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In the Placement List tab, select Mechanical symbols. You should see the list of available mechanical symbols that probably differs from the figure below. At least, you should see the 'LOGO_MEA_12MM' symbol.

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Select the logo. From there, you can place it on the board area, just like any component you've placed before. Place the logo apart from the board for now, since we have some edits to perform prior its final placement:

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From there, you face several options to set the appearance of the logo on the board:

  • If you go to professional PCB manufacturing, you'll have the silkscreen layer available. If you go through DIY, the only available layer is the copper layer. In this case you'll have to change the logo layer (class/subclass) from Silkscreen to Etch.
  • You may want plain logo, or outlined logo. Up to your taste

 

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Plain logo on silkscreen Outlined logo on silkscreen Copper engraved logo

At this step, your logo is made of shapes that are only defined by lines (not areas) with null thickness. Placing the logo as it is now would do nothing. You can:

  • Change the logo into plain shapes using Shape→Compose Shape (review options, and then select the whole logo using a rectangle box).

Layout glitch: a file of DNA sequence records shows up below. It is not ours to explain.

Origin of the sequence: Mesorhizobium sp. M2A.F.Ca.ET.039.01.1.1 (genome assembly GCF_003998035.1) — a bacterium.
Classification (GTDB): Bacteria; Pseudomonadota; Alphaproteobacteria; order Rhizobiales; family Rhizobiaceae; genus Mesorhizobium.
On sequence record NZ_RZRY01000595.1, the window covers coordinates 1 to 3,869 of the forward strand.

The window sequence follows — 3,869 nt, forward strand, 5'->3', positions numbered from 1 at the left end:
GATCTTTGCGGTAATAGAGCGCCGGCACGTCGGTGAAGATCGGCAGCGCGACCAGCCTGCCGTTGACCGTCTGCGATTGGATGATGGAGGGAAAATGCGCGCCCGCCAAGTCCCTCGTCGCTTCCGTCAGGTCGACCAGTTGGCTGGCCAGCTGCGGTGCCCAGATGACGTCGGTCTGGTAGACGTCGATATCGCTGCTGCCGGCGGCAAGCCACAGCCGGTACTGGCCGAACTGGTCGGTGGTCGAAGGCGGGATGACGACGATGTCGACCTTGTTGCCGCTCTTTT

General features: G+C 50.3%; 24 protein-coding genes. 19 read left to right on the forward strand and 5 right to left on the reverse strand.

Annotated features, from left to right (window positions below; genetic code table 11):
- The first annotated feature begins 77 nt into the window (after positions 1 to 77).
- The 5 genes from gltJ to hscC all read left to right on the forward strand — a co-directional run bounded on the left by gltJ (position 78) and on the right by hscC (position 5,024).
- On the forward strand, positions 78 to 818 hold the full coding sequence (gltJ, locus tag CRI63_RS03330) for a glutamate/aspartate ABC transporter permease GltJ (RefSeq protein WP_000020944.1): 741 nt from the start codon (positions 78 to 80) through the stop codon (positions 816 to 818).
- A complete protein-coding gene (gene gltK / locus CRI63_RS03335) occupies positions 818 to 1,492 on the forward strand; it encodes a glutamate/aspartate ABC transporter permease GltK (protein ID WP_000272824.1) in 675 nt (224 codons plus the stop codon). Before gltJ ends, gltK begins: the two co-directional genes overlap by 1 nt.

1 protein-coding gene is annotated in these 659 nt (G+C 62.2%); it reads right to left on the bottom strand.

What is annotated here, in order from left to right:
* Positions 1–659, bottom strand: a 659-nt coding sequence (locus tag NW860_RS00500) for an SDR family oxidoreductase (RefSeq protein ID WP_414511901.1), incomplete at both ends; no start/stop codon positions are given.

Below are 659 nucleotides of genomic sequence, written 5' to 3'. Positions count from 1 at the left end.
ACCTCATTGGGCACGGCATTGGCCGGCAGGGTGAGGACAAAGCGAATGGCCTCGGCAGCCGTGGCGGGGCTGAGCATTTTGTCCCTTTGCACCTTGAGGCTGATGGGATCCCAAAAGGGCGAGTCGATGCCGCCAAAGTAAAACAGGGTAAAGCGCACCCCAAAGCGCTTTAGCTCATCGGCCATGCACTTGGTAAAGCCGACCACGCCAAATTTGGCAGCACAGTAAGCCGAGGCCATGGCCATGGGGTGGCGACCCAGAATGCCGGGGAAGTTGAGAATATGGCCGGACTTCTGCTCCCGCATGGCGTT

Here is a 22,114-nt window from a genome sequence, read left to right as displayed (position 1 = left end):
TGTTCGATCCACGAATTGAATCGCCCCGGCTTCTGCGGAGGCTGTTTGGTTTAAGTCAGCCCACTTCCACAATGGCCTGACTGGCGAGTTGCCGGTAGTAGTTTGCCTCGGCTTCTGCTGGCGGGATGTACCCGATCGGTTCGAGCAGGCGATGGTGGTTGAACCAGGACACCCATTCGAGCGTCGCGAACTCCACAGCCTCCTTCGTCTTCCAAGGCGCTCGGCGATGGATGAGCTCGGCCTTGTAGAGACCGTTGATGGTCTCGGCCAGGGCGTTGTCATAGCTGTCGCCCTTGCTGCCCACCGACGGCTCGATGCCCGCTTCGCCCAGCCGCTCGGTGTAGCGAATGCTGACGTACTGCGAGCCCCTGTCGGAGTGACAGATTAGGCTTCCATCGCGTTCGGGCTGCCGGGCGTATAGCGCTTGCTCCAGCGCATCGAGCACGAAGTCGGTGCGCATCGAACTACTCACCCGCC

• Change the logo into lines of adjustable width using Shape→Decompose Shape (review options, and then select the whole logo using a rectangle box), then you may change line width using contextual menu.

Using the Options panel while running these tools, you can change the class/subclass (i.e. the layer) of the logo if you want.

Once the logo has been prepared, you can move it  to the location you like on the board. Here are examples of what you can achieve playing with options and shape tools:

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Plain Shape (Compose) on Silkscreen layer. Most common for professional fabrication Plain Shape (Compose) on Etch layer. OK for DIY Plain Shape (Compose) on etch layer with subsequent XORing of the ground plane. Nice for DIY
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Outlined (Decompose) on Silkscreen layer and line width changed to 0.2mm Outlined (Decompose) on Etch layer and line width changed to 0.2mm.
Placed into a ground plane rectangular void. Not recommended for DIY

If you always process your logos the same way, you may consider doing the edit at symbol level so that you can directly place it in the board.